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The effect of light and number of diurnal temperature fluctuations on germination of Phragmites australis

  • B. Ekstam (a1), R. Johannesson (a2) and P. Milberg (a2)

Seed germination of the wetland emergent perennial Phragmites australis is stimulated by diurnally fluctuating temperatures. A germination experiment in darkness and light at different temperature regimes showed that P. australis germinated as well in darkness as in light over most of the temperature regimes tested. The germination requirements could partly explain why this species, despite a large annual production of small seeds, does not accumulate a persistent soil seed bank. A second experiment examined the effect of one to four diurnal temperature cycles with amplitude of fluctuations ranging from 0 to 30°C; diurnal mean temperature of 15°C. Germination in the absence of fluctuations was low, and logistic model estimates showed a positive effect of number of temperature cycles which was strongly influenced by amplitude size. For seeds that have fallen on moist ground during the winter, these laboratory results predict that a few large diurnal temperature fluctuations could be sufficient for onset of germination in the subsequently warmer spring period. Seeds that are located under water, however, are predicted to remain ungerminated until the water level falls. Hence, we suggest that the requirement for fluctuating temperature, in addition to being a sensor for ‘exposed’ seed sites, is also effectively acting as a germination timing mechanism.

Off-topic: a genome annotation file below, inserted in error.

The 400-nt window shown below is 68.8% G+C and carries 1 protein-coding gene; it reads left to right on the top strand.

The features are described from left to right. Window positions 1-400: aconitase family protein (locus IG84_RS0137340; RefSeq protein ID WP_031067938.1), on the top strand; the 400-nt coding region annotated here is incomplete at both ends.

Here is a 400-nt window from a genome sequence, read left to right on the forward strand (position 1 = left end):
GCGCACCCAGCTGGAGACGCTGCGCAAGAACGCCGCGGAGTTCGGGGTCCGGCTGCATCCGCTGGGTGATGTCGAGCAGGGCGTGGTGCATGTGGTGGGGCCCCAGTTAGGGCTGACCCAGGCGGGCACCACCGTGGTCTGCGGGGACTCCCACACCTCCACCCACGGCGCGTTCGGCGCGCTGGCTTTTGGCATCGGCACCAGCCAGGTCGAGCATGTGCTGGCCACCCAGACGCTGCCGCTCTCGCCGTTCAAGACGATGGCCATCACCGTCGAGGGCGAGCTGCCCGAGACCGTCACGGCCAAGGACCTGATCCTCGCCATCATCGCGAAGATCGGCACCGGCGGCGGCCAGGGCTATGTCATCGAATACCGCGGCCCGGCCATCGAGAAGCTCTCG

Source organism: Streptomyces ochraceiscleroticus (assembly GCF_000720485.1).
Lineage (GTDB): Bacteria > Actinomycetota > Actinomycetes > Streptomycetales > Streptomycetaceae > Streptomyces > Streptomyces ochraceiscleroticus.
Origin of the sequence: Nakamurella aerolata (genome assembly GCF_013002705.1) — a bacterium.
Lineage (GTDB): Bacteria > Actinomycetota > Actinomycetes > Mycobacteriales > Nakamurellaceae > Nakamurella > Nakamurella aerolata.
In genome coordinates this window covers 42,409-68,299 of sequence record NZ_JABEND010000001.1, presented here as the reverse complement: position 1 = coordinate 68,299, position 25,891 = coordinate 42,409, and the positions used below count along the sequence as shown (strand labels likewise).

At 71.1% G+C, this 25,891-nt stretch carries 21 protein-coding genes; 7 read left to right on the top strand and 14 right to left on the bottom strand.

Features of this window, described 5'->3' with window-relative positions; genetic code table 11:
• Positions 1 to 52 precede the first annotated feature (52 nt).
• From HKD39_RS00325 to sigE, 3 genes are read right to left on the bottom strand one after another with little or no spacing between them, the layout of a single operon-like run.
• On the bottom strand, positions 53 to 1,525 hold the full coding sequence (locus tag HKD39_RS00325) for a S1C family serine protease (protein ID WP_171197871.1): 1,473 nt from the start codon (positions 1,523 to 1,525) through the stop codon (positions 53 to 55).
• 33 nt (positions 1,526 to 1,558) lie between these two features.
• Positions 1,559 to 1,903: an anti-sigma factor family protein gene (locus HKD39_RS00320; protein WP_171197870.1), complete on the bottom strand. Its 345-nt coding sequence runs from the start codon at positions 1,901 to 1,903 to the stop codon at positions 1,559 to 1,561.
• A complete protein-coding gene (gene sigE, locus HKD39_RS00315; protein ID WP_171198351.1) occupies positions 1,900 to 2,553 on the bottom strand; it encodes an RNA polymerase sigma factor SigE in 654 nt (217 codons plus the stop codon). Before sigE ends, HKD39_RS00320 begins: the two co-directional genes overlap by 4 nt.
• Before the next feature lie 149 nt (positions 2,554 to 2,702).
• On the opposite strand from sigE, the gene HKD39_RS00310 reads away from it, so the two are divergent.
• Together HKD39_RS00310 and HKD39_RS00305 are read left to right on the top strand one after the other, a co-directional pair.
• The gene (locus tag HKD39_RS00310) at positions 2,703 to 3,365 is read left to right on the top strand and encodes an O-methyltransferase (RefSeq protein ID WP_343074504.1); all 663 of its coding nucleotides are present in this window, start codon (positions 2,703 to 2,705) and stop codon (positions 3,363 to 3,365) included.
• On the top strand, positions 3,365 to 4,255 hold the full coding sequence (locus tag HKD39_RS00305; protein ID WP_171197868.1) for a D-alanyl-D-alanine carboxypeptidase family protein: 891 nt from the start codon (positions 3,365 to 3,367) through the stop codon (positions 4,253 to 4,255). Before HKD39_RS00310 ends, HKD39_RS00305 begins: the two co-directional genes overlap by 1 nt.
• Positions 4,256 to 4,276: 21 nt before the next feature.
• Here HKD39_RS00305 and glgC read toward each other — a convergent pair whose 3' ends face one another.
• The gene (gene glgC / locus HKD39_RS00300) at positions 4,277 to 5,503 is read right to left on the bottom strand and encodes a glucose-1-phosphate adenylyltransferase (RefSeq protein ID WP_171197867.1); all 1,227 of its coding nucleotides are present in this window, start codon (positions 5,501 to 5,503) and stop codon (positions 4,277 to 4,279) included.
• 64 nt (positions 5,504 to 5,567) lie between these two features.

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Seed Science Research
  • ISSN: 0960-2585
  • EISSN: 1475-2735
  • URL: /core/journals/seed-science-research
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